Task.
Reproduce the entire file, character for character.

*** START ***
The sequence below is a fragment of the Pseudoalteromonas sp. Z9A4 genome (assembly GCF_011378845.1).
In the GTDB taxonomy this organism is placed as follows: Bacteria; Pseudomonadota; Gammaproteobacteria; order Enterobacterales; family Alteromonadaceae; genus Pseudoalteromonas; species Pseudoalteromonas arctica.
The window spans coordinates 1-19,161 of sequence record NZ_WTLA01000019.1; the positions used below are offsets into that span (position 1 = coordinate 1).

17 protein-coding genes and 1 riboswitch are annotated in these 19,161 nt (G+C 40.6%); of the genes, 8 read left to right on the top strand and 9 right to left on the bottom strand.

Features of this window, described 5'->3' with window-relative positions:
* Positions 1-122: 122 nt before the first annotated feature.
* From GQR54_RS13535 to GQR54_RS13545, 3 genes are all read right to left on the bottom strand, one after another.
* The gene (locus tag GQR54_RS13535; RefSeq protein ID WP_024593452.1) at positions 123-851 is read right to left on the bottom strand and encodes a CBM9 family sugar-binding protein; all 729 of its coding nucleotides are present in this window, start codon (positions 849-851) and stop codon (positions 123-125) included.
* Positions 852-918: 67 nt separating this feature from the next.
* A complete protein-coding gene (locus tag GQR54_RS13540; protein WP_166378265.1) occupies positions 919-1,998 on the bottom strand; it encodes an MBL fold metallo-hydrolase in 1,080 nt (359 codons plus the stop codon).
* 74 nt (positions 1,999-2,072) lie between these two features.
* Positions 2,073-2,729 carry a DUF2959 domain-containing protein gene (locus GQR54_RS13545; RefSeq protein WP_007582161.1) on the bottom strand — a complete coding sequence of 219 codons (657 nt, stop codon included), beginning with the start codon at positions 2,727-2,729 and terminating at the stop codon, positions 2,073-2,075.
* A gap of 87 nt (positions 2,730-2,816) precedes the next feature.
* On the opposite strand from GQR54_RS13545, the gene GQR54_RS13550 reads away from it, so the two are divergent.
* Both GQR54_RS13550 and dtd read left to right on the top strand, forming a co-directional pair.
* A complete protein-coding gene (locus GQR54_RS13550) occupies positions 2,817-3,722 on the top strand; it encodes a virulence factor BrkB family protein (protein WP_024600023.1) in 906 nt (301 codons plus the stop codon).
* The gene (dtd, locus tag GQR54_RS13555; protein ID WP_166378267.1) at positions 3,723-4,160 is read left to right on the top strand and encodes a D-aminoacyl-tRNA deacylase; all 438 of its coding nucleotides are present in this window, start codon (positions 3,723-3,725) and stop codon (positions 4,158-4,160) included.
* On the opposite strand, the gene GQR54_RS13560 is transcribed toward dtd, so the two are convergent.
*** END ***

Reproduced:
The sequence below is a fragment of the Pseudoalteromonas sp. Z9A4 genome (assembly GCF_011378845.1).
In the GTDB taxonomy this organism is placed as follows: Bacteria; Pseudomonadota; Gammaproteobacteria; order Enterobacterales; family Alteromonadaceae; genus Pseudoalteromonas; species Pseudoalteromonas arctica.
The window spans coordinates 1-19,161 of sequence record NZ_WTLA01000019.1; the positions used below are offsets into that span (position 1 = coordinate 1).

17 protein-coding genes and 1 riboswitch are annotated in these 19,161 nt (G+C 40.6%); of the genes, 8 read left to right on the top strand and 9 right to left on the bottom strand.

Features of this window, described 5'->3' with window-relative positions:
* Positions 1-122: 122 nt before the first annotated feature.
* From GQR54_RS13535 to GQR54_RS13545, 3 genes are all read right to left on the bottom strand, one after another.
* The gene (locus tag GQR54_RS13535; RefSeq protein ID WP_024593452.1) at positions 123-851 is read right to left on the bottom strand and encodes a CBM9 family sugar-binding protein; all 729 of its coding nucleotides are present in this window, start codon (positions 849-851) and stop codon (positions 123-125) included.
* Positions 852-918: 67 nt separating this feature from the next.
* A complete protein-coding gene (locus tag GQR54_RS13540; protein WP_166378265.1) occupies positions 919-1,998 on the bottom strand; it encodes an MBL fold metallo-hydrolase in 1,080 nt (359 codons plus the stop codon).
* 74 nt (positions 1,999-2,072) lie between these two features.
* Positions 2,073-2,729 carry a DUF2959 domain-containing protein gene (locus GQR54_RS13545; RefSeq protein WP_007582161.1) on the bottom strand — a complete coding sequence of 219 codons (657 nt, stop codon included), beginning with the start codon at positions 2,727-2,729 and terminating at the stop codon, positions 2,073-2,075.
* A gap of 87 nt (positions 2,730-2,816) precedes the next feature.
* On the opposite strand from GQR54_RS13545, the gene GQR54_RS13550 reads away from it, so the two are divergent.
* Both GQR54_RS13550 and dtd read left to right on the top strand, forming a co-directional pair.
* A complete protein-coding gene (locus GQR54_RS13550) occupies positions 2,817-3,722 on the top strand; it encodes a virulence factor BrkB family protein (protein WP_024600023.1) in 906 nt (301 codons plus the stop codon).
* The gene (dtd, locus tag GQR54_RS13555; protein ID WP_166378267.1) at positions 3,723-4,160 is read left to right on the top strand and encodes a D-aminoacyl-tRNA deacylase; all 438 of its coding nucleotides are present in this window, start codon (positions 3,723-3,725) and stop codon (positions 4,158-4,160) included.
* On the opposite strand, the gene GQR54_RS13560 is transcribed toward dtd, so the two are convergent.